Myth goes on to explain that Kokopelli was a man/god and he used to travel between villages long ago. He carried a bag of maize seed on his back, and taught the people to plant maize. At night, while the people slept, Kokopelli roamed the maize fields, playing his flute. The next morning villagers would arise to find the maize four feet tall and Kokopelli gone (Bertola 1996).

Some Hopi legends suggest that Kokopelli was an ancient Toltec trader who travelled routes between Mexico, the west coast, the Southwest, and possibly even as far as the eastern areas of the United States. Research has found dentalium shells, which are only found in certain coastal areas, and macaw feathers from Mexico have been unearthed in northern New Mexico and Arizona far from their origins (Betz 1999). What is important to note, is that the Toltec were not a society in the way the Maya or the Mexica are. Toltec is a Mayan word meaning ‘talented ones’. It is believed that the Toltec were a group of people who belonged to all of the Empires in southern Mexico and Central America. It is also thought, however, that the Toltec were Maya living on the very western part of the Empire and were thus influenced strongly by the Mexica. Therefore, it is difficult to guess from which society (Mexica, Maya, Olmec, or Nahuatl) the trader came.

There is little evidence of a Kokopelli figure in the mythologies of the peoples living in Central America. In Mayan mythology Yum Kax is the god of crops, fertility, water, regeneration, and maize (Recinos 1991). This is similar to the description of Kokopelli however there is no mention of his flute nor of his wanderings. The reason why we know so little of Yum Kax is because all of the Mayan texts, except for the four books of the Chilam Balam and the Popol Vuh, were destroyed by Bishop Diego de Landa in the 1560s (Perry 1988). This same problem exists in the other societies living in Central America. Thus we can find examples of maize gods, it is interesting to note that they are all gods not goddesses, in the mythologies of the four societies, but we cannot find more than the mention and literally no examples of myth or the stories associated with that god.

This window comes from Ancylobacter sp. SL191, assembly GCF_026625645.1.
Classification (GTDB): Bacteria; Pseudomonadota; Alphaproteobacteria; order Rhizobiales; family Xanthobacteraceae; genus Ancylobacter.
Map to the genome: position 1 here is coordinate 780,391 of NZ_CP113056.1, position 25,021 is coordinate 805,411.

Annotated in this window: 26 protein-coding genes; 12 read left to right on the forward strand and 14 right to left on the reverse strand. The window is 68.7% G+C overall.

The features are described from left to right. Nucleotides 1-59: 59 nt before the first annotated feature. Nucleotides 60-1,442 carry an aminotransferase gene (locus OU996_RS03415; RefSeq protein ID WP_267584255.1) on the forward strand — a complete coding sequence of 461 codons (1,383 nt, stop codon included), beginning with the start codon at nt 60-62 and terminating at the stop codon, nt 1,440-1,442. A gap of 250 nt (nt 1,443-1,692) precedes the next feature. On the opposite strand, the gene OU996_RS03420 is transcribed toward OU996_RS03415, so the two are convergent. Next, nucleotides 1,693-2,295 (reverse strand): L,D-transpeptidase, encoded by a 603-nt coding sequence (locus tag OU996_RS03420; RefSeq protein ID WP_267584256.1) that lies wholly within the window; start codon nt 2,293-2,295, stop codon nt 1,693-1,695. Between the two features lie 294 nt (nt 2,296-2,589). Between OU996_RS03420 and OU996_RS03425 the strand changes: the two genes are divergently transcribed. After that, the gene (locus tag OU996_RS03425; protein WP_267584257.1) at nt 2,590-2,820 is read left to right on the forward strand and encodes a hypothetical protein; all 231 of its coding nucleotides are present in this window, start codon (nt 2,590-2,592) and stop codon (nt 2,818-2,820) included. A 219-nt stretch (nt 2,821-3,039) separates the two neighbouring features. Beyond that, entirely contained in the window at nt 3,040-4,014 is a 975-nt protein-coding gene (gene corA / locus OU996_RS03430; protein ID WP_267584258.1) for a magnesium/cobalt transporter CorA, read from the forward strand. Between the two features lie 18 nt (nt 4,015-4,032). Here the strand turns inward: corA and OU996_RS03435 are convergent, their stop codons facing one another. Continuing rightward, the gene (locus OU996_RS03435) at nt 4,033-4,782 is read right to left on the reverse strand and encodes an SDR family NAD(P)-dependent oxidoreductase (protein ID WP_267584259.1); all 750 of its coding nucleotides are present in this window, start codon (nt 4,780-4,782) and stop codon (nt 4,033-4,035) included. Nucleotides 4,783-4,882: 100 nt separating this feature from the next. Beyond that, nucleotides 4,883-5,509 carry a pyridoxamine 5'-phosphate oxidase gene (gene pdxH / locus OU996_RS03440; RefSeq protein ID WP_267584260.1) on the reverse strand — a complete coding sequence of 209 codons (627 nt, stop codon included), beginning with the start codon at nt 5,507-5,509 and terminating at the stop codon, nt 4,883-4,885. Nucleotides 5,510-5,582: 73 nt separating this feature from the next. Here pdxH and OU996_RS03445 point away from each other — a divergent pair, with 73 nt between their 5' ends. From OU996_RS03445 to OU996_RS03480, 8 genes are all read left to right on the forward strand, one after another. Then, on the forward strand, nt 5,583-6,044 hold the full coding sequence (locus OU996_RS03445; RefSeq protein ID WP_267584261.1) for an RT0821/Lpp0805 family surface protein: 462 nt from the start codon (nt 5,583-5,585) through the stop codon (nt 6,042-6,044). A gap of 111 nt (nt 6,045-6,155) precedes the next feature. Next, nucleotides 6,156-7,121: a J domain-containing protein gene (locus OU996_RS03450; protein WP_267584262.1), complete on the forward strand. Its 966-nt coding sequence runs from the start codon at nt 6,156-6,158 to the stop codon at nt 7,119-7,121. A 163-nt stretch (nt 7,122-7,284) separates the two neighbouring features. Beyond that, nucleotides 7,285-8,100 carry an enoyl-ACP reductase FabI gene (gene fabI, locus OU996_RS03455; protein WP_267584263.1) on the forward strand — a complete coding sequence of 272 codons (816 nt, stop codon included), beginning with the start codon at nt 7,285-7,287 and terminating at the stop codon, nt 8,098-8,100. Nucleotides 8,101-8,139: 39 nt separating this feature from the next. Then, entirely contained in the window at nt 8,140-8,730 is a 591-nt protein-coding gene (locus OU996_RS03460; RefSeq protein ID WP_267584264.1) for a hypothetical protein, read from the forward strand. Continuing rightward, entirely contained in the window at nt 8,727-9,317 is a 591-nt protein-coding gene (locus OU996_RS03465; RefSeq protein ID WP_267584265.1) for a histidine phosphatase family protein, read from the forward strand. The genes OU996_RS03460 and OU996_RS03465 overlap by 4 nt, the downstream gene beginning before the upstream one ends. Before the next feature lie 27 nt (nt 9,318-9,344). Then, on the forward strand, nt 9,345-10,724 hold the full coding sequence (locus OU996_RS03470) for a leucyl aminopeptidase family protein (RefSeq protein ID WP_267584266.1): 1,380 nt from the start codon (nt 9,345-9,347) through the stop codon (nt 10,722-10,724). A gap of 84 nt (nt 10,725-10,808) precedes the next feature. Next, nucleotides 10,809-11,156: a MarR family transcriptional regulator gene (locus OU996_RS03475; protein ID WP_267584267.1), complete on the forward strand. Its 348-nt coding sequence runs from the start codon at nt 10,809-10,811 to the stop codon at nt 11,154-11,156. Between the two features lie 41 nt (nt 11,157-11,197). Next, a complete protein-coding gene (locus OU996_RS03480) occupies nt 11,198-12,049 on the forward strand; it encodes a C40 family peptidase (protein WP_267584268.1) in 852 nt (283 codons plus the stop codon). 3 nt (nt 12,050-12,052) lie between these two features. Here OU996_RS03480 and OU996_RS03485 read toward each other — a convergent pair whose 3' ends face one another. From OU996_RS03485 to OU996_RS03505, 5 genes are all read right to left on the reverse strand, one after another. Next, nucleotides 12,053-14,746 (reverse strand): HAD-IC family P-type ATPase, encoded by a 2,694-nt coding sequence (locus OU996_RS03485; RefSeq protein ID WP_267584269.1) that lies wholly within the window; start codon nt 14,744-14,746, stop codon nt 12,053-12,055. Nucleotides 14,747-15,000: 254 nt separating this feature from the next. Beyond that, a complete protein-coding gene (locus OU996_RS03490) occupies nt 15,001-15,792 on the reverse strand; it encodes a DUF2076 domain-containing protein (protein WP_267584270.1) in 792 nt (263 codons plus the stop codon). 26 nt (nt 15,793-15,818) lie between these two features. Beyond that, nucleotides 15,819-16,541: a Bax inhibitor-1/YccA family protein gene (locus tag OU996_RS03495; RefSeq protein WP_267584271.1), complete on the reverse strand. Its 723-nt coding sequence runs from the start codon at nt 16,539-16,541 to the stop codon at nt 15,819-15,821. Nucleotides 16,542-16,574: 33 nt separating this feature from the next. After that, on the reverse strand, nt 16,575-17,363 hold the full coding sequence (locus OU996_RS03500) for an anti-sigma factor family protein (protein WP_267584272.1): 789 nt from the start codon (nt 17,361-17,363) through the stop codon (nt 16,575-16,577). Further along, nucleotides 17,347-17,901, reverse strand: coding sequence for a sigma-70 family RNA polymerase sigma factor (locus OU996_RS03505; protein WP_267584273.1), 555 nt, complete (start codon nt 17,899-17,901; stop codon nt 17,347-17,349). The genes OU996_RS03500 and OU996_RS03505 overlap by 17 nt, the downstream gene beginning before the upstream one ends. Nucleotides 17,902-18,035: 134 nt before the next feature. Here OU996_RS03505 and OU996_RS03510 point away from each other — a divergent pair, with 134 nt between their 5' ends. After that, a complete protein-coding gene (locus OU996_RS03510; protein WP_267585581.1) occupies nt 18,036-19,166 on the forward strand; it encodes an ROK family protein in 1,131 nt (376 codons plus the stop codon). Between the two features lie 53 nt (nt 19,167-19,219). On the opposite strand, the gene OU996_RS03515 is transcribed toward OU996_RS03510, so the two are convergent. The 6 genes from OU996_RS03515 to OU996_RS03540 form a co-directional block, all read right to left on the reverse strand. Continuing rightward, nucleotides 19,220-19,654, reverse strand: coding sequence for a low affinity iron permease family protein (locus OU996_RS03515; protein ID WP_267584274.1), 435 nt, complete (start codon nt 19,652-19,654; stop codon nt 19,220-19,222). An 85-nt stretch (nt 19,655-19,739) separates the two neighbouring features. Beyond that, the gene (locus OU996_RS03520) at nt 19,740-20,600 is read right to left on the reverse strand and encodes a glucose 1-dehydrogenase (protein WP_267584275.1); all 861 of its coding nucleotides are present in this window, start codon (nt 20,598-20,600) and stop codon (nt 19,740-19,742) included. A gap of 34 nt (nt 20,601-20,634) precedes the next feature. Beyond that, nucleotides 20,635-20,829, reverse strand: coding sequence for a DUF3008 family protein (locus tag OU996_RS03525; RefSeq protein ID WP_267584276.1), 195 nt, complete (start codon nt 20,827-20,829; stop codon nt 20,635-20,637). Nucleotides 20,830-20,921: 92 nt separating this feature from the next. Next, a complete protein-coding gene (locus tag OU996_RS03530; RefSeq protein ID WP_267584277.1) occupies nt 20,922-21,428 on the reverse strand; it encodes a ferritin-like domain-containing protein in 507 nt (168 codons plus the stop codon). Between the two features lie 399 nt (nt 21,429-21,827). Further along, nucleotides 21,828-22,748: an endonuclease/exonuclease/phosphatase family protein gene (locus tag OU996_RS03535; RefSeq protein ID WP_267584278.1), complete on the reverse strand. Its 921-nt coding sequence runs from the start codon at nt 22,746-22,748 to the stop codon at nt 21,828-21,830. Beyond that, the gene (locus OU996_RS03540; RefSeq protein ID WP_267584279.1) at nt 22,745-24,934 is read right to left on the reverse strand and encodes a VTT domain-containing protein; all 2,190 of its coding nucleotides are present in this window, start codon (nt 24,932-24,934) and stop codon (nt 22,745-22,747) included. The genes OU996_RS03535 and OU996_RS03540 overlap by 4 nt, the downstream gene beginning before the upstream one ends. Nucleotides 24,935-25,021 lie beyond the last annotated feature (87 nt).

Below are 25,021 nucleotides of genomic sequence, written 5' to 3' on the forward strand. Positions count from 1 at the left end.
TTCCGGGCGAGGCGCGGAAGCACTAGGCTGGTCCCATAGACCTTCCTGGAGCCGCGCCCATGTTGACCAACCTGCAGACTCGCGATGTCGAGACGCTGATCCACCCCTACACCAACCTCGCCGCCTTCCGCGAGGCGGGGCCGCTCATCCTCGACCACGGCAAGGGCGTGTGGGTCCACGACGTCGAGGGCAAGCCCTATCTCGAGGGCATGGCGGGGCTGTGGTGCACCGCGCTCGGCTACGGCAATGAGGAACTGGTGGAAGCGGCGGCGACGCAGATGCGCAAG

It is unfortunate that no clear link can be made, at this time, between the Central American societies and the Hisatsinom in regards to the spread of maize agriculture. However, that is not to say that the Kokopelli myth should be disregarded as fiction.

As in most cultures other than our own, myth and history are not clearly distinguished. Recently, the reality of the history/myth separation, and the value of making it, has been questioned by some, who feel that since the ancient sources made no distinction between the two, history is always coded into myth and inseparable from it. Even a distinction as sharp in the West as one between man and god is not clear in Indigenous myth. Leaders were seen, both in their own lifetimes and after, as incarnations of deities, their acts mirrored those of the deity in his present and future forms. Thus a series of leaders might bear the same name or title, and at least in theory perform some of the same deeds (Christensen 1997).

It is logical, based on this understanding of myth and history, to assume that Kokopelli was a real man who travelled in the modern-day Mexico and South-western United States area. Indeed just as Johnny Appleseed was a real man travelling around spreading apple cultivation in North America, Kokopelli exists as an earlier example of how important agriculture is to societies. While these cultures do not seem to share a common myth in the Kokopelli form, they all have maize gods, and this reflects the importance maize played in their society.